Precision-guided treatment boosts outcomes in children with high-risk cancers

A recent Nature Medicine study investigates the effectiveness of precision-guided treatment (PGT) in children at a high risk of cancer.

Study: Precision-guided treatment in high-risk pediatric cancers. Image Credit: S_L / Study: Precision-guided treatment in high-risk pediatric cancers. Image Credit: S_L /

Barriers to precision medicine implementation

The combination of next-generation sequencing (NGS) and targeted anti-cancer therapies has advanced precision medicine for the treatment of cancer.

Although pediatric precision oncology-based research has successfully identified molecular targets in over 65% of children with high cancer risks, the clinical application of this strategy is significantly low. This low clinical uptake of precision medicine could be attributed to physician uncertainty towards the efficacy and benefit-risk balance of PGT.

Previous studies have highlighted the clinical benefits of PGT. However, there remains a lack of data on these treatments' objective response or survival outcomes, thus necessitating additional data to determine when and which patients should receive PGT.

About the study

The Australian ZERO Childhood Cancer Precision Medicine Program conducted a multicenter cohort-based clinical trial. Study participants were recruited between September 2017 and December 2020 from eight pediatric oncology centers in Australia, with prospective data collected between September 2017 and June 2022.

The current study aimed to determine the proportion of pediatric cancer patients to be recommended to physicians for PGT in a clinically relevant time frame. Subsequently, the treatment response and survival rate of patients receiving PGT, as compared to those who were not prescribed PGT, were also assessed.

Study participants of any gender who were younger than 21 years of age with a suspected or confirmed high-risk malignancy were recruited. The possibility of a cure for these patients was lower than 30%.

Patient tumor and germline samples were collected from the test centers. DNA was extracted from the samples, and whole genome sequencing (WGS) of paired tumor-germline was performed. DNA methylation analysis was also conducted on all tumor samples.

Study findings

In the current study, 50-60 individuals, including clinicians, subject matter experts, and scientists, attended weekly molecular tumor board (MTB) presentations. Every patient included in this study was discussed for 10-15 minutes during these meetings.

A total of 384 patients were included in the current study, 67% of whom were recommended to receive PGT, whereas the remaining 29% were included in the non-PGT cohort. Of the 256 patients who were advised to receive PGT, 110 were ultimately treated with PGT, which reflects the highest uptake rate of PGT recorded in pediatric oncology studies.

PGT was associated with a 36% objective response rate and a 26% two-year progression-free survival rate, compared to 12% and 5.2% of patients receiving standard care or targeted agents, respectively. The three-year overall survival (OS) of the PGT cohort was estimated to be 34%.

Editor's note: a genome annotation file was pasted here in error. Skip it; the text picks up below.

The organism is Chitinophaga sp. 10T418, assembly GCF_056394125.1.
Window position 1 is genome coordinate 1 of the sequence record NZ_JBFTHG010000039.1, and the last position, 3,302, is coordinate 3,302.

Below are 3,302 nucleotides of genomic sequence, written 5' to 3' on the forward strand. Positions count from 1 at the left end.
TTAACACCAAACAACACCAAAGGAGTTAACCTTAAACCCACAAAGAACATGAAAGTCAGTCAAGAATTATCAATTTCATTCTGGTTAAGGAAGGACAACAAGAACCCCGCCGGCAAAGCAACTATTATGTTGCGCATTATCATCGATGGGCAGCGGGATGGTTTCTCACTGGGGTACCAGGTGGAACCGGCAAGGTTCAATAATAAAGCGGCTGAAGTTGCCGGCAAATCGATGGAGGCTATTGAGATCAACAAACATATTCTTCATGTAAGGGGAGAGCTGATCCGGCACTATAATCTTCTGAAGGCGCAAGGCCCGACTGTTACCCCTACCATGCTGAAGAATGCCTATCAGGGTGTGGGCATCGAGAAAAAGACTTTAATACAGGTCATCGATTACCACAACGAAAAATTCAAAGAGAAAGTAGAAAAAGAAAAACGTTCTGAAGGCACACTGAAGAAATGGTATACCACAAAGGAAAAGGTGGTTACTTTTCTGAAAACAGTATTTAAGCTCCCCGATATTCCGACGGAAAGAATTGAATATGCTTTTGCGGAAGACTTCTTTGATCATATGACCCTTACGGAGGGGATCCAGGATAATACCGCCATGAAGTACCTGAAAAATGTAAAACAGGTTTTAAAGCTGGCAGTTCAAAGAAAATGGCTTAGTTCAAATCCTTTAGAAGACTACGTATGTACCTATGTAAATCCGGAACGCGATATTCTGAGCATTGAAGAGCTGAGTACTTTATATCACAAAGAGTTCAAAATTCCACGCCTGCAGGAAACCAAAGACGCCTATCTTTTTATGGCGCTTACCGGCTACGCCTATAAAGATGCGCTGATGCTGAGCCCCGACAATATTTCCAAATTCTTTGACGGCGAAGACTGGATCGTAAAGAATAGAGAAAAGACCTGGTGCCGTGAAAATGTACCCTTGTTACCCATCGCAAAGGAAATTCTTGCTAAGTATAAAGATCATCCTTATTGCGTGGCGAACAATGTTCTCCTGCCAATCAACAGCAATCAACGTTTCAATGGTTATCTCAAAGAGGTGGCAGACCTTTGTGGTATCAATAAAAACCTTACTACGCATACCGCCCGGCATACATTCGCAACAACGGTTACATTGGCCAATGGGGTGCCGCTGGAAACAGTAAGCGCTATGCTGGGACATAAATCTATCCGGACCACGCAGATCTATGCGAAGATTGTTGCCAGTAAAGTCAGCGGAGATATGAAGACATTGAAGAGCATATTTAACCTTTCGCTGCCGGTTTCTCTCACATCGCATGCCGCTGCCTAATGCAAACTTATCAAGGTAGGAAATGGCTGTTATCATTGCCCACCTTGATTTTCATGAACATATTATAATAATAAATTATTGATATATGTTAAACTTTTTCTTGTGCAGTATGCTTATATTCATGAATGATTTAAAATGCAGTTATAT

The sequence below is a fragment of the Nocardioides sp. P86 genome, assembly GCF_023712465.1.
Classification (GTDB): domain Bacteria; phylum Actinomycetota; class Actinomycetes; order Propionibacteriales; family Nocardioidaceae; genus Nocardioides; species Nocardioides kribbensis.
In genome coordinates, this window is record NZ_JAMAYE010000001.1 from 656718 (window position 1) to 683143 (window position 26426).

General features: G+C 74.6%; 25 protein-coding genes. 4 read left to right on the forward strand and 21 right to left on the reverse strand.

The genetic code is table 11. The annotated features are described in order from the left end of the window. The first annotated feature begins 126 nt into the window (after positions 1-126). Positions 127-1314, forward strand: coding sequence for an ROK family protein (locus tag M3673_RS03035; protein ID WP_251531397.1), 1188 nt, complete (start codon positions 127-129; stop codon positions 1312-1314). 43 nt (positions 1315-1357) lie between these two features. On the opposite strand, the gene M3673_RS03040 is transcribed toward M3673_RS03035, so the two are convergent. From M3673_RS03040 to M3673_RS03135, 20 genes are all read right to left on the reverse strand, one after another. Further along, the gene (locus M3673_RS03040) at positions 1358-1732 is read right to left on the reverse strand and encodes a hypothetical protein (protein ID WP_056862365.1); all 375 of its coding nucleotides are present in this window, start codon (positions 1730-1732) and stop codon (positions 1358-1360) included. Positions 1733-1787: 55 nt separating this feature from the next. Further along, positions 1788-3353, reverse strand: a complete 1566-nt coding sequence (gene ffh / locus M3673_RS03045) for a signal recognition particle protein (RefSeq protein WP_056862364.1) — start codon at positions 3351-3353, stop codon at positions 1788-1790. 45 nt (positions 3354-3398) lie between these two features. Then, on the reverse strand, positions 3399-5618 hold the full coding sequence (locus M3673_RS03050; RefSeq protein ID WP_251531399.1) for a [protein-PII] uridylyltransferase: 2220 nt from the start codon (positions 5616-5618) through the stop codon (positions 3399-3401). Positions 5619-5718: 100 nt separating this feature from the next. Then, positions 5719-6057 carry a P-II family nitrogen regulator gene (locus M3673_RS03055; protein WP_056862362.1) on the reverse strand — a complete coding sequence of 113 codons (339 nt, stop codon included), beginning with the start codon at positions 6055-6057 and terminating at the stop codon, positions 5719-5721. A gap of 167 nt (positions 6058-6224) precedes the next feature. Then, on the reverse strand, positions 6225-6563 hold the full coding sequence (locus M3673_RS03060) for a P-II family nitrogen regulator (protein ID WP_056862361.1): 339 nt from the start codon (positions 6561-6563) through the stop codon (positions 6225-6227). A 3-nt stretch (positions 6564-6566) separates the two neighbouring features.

These improvements have been attributed to targeting fusions and early treatment for children with a higher risk of malignancy. Selection of new anti-cancer agents based on the genomic profile also contributed to improved survival rates.

The current study demonstrated the clinical benefits of PGT compared to non-PGT, unguided therapy (UGT), or standard of care (SOC) treatment using the intra-patient progression-free survival (PFS) ratio as an outcome measure in pediatric precision medicine. Compared to PGT, UGT resulted in a significantly inferior outcome, which emphasizes the importance of molecular evidence-guided therapeutic decision-making in pediatric cohorts.

Although the clinical benefits of PGT compared to non-PGT on PFS were established, the current study failed to demonstrate the impact of PGT on OS. In this context, no significant difference in two-year OS among PGT, non-PGT, UGT, and SOC was observed, which could be due to patients being treated with several different types of therapies. Thus, a more extended follow-up study is needed to elucidate the impact on OS.

PGT informed by comprehensive molecular profiling significantly improves outcomes for children with high-risk cancers.”


The current study reports the significant benefits of PGT compared to UGT and non-PGT in terms of response rate and two-year PFS. These findings demonstrate the importance of identifying tumor biomarkers and integrating precision medicine into SOC for pediatric patients. Nevertheless, the current study has some limitations, including its nonrandomized design and relatively small numbers of patients in the subgroup analysis.

In the future, more biomarker-driven interventions must be formulated to improve treatment outcomes in pediatric patients with an increased cancer risk. The effectiveness of combination therapies and the timing of PGT must also be optimized.

Journal reference:
  • Lau, L. M. S., Khuong-Quang, D., Mayoh, C., et al. (2024) Precision-guided treatment in high-risk pediatric cancers. Nature Medicine 1-10. doi:10.1038/s41591-024-03044-0
Dr. Priyom Bose

Written by

Dr. Priyom Bose

Priyom holds a Ph.D. in Plant Biology and Biotechnology from the University of Madras, India. She is an active researcher and an experienced science writer. Priyom has also co-authored several original research articles that have been published in reputed peer-reviewed journals. She is also an avid reader and an amateur photographer.


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